Gov. Pete Ricketts

Pete Ricketts is the governor of the state of Nebraska.

As we continue to recover from flooding, the effects of our state’s most widespread natural disaster will be felt in the months and years to come. Even though great challenges lie ahead, Nebraskans have proven themselves time and again to be strong and resilient. No matter how tough the challenge, we rise to meet it. This time, we will do it again, and we will rebuild bigger and better than before.

One of the keys to Nebraska’s strong communities are our vibrant churches and faith traditions. That’s why I have declared April 7 as a “Statewide Day of Prayer” in Nebraska. As Nebraskans roll up our sleeves and work together on recovery efforts, it is important that each of us ask God for wisdom in seeing and best responding to the needs around us. Whatever your tradition, Nebraskans are encouraged to lift our state up in prayer this weekend.

On Sunday and in the coming weeks, we are also encouraging churches, communities, organizations and individuals who want to organize a volunteer effort to get involved. You can visit nebraskaimpact.com to learn more. Click the “Get Started” link at the top of the home page to register. A “how-to guide” can be found at nebraskaimpact.com/flood.

As we work together to rebuild, state agencies and private organizations continue to offer new resources. Here are some key updates about relief efforts by the Nebraska Emergency Management Agency, the Federal Emergency Management Agency, and others.

» Individual Assistance: Nebraskans in 15 counties and one tribe have qualified for IA. They include Butler, Cass, Colfax, Dodge, Douglas, Nemaha, Saunders, Sarpy, Washington, Boone, Buffalo, Custer, Knox, Richardson, Thurston and the Santee Sioux Nation. Additional counties may qualify as they are reviewed. If you live in one of the qualifying counties, please register with FEMA at disasterassistance.gov. The deadline to register is May 20, 2019. So far, over $7.7 million in IA has been disbursed and over $8 million has been approved by FEMA. If you receive a determination letter, make sure you read it closely.

» Public Assistance: You may hear references to Public Assistance, also known as PA, in the coming weeks. This category is assistance for state and local government — not for individuals. NEMA is hosting eight briefings for public officials across the state this week on the PA program. Information about how to RSVP along with dates and times can be found at nema.nebraska.gov. Requests for public assistance must be made by April 20.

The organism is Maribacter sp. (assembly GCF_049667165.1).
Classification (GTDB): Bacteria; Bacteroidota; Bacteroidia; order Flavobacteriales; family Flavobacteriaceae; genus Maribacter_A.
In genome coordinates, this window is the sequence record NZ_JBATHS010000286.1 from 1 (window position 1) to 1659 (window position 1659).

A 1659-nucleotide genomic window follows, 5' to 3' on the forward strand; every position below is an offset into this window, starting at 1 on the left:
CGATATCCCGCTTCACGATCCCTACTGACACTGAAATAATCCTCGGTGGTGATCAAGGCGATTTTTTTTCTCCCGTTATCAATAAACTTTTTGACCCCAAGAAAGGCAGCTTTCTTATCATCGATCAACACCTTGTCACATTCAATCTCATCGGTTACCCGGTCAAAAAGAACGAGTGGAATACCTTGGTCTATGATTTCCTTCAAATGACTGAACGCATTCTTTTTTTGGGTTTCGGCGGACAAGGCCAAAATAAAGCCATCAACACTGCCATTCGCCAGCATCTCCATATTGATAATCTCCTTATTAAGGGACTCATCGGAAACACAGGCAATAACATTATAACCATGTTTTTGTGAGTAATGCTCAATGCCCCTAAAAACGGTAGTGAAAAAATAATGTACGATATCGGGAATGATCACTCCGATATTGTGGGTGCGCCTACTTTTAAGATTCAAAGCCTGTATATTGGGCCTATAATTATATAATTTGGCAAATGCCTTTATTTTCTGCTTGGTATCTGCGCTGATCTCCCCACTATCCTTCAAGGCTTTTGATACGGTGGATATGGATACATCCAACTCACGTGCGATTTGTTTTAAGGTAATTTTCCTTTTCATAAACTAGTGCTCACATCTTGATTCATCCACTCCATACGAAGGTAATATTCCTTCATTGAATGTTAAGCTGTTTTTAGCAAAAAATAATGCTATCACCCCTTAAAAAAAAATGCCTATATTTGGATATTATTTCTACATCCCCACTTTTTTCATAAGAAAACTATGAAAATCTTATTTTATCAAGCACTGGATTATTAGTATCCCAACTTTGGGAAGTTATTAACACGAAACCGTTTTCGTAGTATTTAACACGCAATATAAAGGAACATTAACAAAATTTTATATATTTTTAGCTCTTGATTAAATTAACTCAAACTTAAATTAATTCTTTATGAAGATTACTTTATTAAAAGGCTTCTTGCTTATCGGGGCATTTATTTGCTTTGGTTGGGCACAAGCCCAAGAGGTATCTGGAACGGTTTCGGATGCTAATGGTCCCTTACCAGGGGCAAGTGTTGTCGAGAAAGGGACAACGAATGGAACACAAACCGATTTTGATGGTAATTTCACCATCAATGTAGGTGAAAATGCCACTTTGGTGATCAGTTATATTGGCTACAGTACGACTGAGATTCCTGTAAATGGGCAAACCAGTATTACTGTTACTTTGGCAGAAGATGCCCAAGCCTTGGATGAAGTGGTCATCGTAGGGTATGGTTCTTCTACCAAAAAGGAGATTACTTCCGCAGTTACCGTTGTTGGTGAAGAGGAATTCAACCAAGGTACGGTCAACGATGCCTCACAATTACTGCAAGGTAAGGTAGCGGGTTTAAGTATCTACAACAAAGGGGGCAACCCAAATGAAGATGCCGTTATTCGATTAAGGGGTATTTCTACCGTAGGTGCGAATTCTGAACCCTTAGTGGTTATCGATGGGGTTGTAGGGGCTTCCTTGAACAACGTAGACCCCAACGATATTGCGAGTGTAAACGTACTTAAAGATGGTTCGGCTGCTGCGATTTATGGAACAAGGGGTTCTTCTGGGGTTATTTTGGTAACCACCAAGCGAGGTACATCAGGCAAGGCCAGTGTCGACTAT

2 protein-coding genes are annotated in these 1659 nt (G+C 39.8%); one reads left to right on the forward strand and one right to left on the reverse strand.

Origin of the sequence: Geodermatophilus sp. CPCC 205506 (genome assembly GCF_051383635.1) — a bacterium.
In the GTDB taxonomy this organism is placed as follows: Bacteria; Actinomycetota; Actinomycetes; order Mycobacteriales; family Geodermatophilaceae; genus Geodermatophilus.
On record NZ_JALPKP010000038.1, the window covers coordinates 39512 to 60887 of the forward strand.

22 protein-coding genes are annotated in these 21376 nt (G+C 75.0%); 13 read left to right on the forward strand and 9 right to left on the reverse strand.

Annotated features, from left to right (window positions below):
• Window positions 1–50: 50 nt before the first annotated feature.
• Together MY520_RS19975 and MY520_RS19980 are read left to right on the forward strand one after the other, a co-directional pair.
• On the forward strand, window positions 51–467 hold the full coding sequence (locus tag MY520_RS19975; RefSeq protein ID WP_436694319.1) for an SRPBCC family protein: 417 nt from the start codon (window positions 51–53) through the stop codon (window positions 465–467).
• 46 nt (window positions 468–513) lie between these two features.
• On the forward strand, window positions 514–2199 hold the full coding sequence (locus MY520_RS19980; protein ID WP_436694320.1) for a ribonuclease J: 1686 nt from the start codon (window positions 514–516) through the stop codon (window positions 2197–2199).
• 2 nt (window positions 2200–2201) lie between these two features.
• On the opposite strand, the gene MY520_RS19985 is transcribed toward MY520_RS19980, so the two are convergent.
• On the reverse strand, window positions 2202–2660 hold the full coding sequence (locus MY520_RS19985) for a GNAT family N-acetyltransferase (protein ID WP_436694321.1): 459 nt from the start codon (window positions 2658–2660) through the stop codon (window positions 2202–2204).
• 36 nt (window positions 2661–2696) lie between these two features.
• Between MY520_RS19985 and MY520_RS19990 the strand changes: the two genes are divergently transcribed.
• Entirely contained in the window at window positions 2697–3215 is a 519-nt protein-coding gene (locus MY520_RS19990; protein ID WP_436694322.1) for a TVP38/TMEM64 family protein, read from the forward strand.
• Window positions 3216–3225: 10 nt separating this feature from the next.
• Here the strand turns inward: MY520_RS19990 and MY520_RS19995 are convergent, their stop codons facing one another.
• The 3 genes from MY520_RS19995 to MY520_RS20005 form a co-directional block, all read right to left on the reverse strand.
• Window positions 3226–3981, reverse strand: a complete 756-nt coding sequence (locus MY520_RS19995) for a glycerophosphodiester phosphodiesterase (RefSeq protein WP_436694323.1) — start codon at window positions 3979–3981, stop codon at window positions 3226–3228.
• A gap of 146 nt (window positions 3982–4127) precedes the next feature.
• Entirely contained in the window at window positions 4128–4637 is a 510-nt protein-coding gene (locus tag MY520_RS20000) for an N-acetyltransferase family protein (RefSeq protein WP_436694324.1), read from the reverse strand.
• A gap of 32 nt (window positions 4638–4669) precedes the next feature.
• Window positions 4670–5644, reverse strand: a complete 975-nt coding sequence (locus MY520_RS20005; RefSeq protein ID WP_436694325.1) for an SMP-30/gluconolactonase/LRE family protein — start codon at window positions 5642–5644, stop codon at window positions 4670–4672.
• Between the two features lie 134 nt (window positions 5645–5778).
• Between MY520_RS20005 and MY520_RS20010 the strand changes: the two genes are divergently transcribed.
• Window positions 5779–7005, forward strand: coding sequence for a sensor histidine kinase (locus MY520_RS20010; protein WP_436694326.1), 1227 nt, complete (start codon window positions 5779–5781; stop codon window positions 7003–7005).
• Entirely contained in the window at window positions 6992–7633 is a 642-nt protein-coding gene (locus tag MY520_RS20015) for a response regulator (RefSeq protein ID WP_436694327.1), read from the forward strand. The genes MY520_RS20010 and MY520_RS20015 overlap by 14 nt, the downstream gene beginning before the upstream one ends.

» Housing: The U.S. Small Business Administration is working to connect Nebraskans with resources to rebuild their homes. To apply for a low-interest loan, you can visit disasterloan.sba.gov/ela, or call 800-659-2955. For short-term assistance, the Nebraska Realtors Association has committed $600,000 to mortgage payment assistance and rental costs. For more information, visit nebraskarealtors.com.

» Farmers and Ranchers: Resources have poured in from around the country from at least 33 states to help our farmers and ranchers. One of the greatest needs is hay. The Nebraska Department of Agriculture is coordinating hay drop-off and pick-up points around the state from Elkhorn to Columbus to Chadron. Information about hay relief and other ag-related relief efforts can be found at nda.nebraska.gov/resources.

» Document, document, document: One of my top reminders for folks who are impacted by the flooding and are working to put their lives back together is that before you repair your home or property, make sure you take lots of photos and make itemized lists of anything that is damaged. You will need this whether you are working with FEMA or a private insurance company.

» Ask for help: If you have been impacted by flooding, it may take a while to get back to normalcy. If you need help, please reach out. The 211 line continues to be the best way to make requests for relief. If you’re in a moment of crisis, don’t try to tough it out on your own. The Rural Response Hotline can be reached at 800-464-0258 and the Nebraska Family Helpline at 888-866-8660.

As we rebuild, these are just a few of the resources on hand. As I said in my column last week, Nebraska is great because our people help one another when we see a need. Government will play a big part in rebuilding, but the most powerful tool we have is stepping up to help our neighbors.

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